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Thread: 480V vs 208V inverters

  1. #11
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    Quote Originally Posted by Carultch View Post
    That topology is atypical, and is subject to the risk that the installer makes an oversight when ordering, and gets it backwards. So you are looking at a somewhat custom transformer, rather than the run-of-the-mill dry-type transformer used in buildings that have both voltage systems. Usually, the delta is on the 480V side, and the wye is on the 120/208V side. But given inverters that need a neutral, you'll need a wye system on the 480V side in some form or another.
    I hear that stated often, but I don't consider that an uncommon transformer at all. I run into them in the wild (for non solar applications) now and again and it's a standard stock item, ready to ship
    Ethan Brush - East West Electric. NY, WA. MA

    "You can't generalize"

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    Ethan Brush - East West Electric. NY, WA. MA

    "You can't generalize"

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    I think this is the auto we used, third page middle. You would have to check sizing since it's an auto, the nameplate of the unit needed may be different than the kva of your load.

    https://www.hammondpowersolutions.co...-of-HTP-16.pdf
    Ethan Brush - East West Electric. NY, WA. MA

    "You can't generalize"

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    Thank you, both.

    Yes, I am told I need a neutral.

    The building does have a 208Y/120 3PH 4W system.

    Curious in general with transformer terminology:
    I noticed you specified a "step up transformer" and you also mention "208V to 480V" and not the other way around (480V to 208V)? I just want to be 100% sure these two indicate line and load and it is fixed.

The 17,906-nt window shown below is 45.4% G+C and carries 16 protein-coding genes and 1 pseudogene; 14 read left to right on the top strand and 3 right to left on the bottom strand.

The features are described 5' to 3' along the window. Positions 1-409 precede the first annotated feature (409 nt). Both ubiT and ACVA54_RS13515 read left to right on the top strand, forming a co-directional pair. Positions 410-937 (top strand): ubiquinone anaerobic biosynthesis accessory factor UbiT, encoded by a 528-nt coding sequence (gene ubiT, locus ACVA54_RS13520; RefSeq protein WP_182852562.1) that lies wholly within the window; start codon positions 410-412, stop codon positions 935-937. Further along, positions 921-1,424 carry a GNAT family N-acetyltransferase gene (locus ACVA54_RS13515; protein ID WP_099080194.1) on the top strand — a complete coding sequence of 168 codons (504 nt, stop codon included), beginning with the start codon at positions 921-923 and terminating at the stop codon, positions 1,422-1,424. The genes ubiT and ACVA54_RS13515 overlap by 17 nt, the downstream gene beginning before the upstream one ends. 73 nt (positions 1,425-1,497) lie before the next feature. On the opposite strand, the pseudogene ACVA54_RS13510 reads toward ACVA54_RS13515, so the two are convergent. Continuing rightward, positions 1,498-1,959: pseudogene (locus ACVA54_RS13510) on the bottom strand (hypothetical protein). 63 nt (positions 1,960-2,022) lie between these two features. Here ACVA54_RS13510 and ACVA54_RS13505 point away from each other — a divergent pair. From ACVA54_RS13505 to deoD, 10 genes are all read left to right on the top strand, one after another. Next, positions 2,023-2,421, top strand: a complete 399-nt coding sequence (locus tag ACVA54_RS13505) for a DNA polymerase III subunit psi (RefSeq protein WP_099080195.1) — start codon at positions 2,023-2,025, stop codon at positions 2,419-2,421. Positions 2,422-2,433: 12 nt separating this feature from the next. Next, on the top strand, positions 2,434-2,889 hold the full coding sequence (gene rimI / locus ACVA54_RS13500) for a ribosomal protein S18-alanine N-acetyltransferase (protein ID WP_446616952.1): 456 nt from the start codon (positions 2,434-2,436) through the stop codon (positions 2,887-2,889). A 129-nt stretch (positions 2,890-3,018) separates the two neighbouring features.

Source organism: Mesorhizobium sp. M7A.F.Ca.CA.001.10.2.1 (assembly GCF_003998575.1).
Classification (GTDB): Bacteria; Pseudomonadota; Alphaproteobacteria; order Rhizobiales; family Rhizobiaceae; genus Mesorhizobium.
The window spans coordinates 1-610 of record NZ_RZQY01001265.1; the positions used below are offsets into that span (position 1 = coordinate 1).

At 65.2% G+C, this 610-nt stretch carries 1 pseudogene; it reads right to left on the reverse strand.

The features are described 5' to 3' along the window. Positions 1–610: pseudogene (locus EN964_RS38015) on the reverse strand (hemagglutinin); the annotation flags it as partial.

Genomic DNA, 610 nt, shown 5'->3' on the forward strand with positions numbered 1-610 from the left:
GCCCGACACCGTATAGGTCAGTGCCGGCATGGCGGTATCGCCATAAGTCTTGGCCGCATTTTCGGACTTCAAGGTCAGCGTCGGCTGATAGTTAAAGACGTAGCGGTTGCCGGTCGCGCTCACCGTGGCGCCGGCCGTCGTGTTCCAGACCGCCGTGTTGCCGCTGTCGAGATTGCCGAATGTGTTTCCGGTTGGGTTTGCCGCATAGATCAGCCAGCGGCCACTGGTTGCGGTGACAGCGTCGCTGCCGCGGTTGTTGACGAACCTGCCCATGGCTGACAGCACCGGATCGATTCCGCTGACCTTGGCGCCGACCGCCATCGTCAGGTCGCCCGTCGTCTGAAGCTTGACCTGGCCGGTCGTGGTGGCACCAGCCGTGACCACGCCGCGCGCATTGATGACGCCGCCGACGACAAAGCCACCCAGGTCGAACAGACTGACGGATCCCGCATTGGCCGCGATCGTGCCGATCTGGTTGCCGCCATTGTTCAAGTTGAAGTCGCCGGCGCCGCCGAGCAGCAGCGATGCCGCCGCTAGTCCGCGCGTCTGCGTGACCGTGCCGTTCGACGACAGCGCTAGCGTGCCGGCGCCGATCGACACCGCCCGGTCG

In other words: solar must be on the load side in general and the utility on the line side?

    Silly me, from a theoretical perspective, I always thought transformers would work in either direction.......of course with opposite effect. But it seems the line and load sides are fixed also?
    Just theory, but good to know.

  5. #15
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    Quote Originally Posted by Zee View Post
    Thank you, both.

    Yes, I am told I need a neutral.

    The building does have a 208Y/120 3PH 4W system.

    Curious in general with transformer terminology:
    I noticed you specified a "step up transformer" and you also mention "208V to 480V" and not the other way around (480V to 208V)? I just want to be 100% sure these two indicate line and load and it is fixed.
    In other words: solar must be on the load side in general and the utility on the line side?

    Silly me, from a theoretical perspective, I always thought transformers would work in either direction.......of course with opposite effect. But it seems the line and load sides are fixed also?
    Just theory, but good to know.
    Generally one should ignore the energy flow direction and just consider the inverter side like any other SDS and load. Transformers do work either direction, but are usually designed to have lower inrush current on the utility side for easier starting.
    Ethan Brush - East West Electric. NY, WA. MA

    "You can't generalize"

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    Quote Originally Posted by Zee View Post
    Thank you, both.

    Yes, I am told I need a neutral.

    The building does have a 208Y/120 3PH 4W system.

    Curious in general with transformer terminology:
    I noticed you specified a "step up transformer" and you also mention "208V to 480V" and not the other way around (480V to 208V)? I just want to be 100% sure these two indicate line and load and it is fixed.
    In other words: solar must be on the load side in general and the utility on the line side?